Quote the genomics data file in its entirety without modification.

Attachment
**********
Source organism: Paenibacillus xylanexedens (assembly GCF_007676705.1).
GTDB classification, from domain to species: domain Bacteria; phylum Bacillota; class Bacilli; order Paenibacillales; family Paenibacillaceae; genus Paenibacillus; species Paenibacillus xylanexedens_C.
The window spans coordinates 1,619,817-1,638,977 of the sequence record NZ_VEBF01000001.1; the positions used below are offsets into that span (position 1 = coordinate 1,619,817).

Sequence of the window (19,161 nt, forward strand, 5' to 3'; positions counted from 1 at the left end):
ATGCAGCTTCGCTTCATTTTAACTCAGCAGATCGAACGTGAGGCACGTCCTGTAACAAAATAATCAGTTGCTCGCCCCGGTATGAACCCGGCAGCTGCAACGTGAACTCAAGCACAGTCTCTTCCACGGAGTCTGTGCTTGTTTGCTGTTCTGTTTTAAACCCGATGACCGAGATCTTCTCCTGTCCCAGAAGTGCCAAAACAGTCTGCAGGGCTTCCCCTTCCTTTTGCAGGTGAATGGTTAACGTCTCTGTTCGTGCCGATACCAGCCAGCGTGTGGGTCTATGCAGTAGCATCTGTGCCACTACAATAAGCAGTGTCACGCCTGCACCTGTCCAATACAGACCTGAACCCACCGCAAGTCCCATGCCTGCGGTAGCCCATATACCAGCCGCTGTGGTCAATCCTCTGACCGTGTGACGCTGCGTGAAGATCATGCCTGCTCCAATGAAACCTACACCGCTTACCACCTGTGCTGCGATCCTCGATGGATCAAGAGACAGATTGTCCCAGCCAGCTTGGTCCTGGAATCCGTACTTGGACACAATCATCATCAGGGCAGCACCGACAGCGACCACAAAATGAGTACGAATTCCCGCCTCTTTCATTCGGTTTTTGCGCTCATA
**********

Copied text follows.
Source organism: Paenibacillus xylanexedens (assembly GCF_007676705.1).
GTDB classification, from domain to species: domain Bacteria; phylum Bacillota; class Bacilli; order Paenibacillales; family Paenibacillaceae; genus Paenibacillus; species Paenibacillus xylanexedens_C.
The window spans coordinates 1,619,817-1,638,977 of the sequence record NZ_VEBF01000001.1; the positions used below are offsets into that span (position 1 = coordinate 1,619,817).

Sequence of the window (19,161 nt, forward strand, 5' to 3'; positions counted from 1 at the left end):
ATGCAGCTTCGCTTCATTTTAACTCAGCAGATCGAACGTGAGGCACGTCCTGTAACAAAATAATCAGTTGCTCGCCCCGGTATGAACCCGGCAGCTGCAACGTGAACTCAAGCACAGTCTCTTCCACGGAGTCTGTGCTTGTTTGCTGTTCTGTTTTAAACCCGATGACCGAGATCTTCTCCTGTCCCAGAAGTGCCAAAACAGTCTGCAGGGCTTCCCCTTCCTTTTGCAGGTGAATGGTTAACGTCTCTGTTCGTGCCGATACCAGCCAGCGTGTGGGTCTATGCAGTAGCATCTGTGCCACTACAATAAGCAGTGTCACGCCTGCACCTGTCCAATACAGACCTGAACCCACCGCAAGTCCCATGCCTGCGGTAGCCCATATACCAGCCGCTGTGGTCAATCCTCTGACCGTGTGACGCTGCGTGAAGATCATGCCTGCTCCAATGAAACCTACACCGCTTACCACCTGTGCTGCGATCCTCGATGGATCAAGAGACAGATTGTCCCAGCCAGCTTGGTCCTGGAATCCGTACTTGGACACAATCATCATCAGGGCAGCACCGACAGCGACCACAAAATGAGTACGAATTCCCGCCTCTTTCATTCGGTTTTTGCGCTCATA